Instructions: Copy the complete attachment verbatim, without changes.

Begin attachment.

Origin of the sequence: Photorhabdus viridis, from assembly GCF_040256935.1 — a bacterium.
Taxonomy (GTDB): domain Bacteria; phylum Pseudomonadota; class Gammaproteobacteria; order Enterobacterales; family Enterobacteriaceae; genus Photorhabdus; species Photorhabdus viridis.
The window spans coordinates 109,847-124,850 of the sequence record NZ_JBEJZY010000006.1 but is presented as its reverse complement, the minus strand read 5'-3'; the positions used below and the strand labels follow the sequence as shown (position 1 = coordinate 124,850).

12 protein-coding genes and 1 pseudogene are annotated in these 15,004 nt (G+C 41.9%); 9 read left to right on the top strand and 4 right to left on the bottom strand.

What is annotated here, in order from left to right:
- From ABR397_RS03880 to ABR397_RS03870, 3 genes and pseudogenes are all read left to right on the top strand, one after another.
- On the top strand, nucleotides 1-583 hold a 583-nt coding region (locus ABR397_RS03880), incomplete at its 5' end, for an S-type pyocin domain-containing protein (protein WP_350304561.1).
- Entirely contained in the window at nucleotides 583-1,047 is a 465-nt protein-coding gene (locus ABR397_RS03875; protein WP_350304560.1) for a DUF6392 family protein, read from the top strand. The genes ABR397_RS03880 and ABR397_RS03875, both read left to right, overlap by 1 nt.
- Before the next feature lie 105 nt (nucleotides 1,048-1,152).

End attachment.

Origin of the sequence: Photorhabdus viridis, from assembly GCF_040256935.1 — a bacterium.
Taxonomy (GTDB): domain Bacteria; phylum Pseudomonadota; class Gammaproteobacteria; order Enterobacterales; family Enterobacteriaceae; genus Photorhabdus; species Photorhabdus viridis.
The window spans coordinates 109,847-124,850 of the sequence record NZ_JBEJZY010000006.1 but is presented as its reverse complement, the minus strand read 5'-3'; the positions used below and the strand labels follow the sequence as shown (position 1 = coordinate 124,850).

12 protein-coding genes and 1 pseudogene are annotated in these 15,004 nt (G+C 41.9%); 9 read left to right on the top strand and 4 right to left on the bottom strand.

What is annotated here, in order from left to right:
- From ABR397_RS03880 to ABR397_RS03870, 3 genes and pseudogenes are all read left to right on the top strand, one after another.
- On the top strand, nucleotides 1-583 hold a 583-nt coding region (locus ABR397_RS03880), incomplete at its 5' end, for an S-type pyocin domain-containing protein (protein WP_350304561.1).
- Entirely contained in the window at nucleotides 583-1,047 is a 465-nt protein-coding gene (locus ABR397_RS03875; protein WP_350304560.1) for a DUF6392 family protein, read from the top strand. The genes ABR397_RS03880 and ABR397_RS03875, both read left to right, overlap by 1 nt.
- Before the next feature lie 105 nt (nucleotides 1,048-1,152).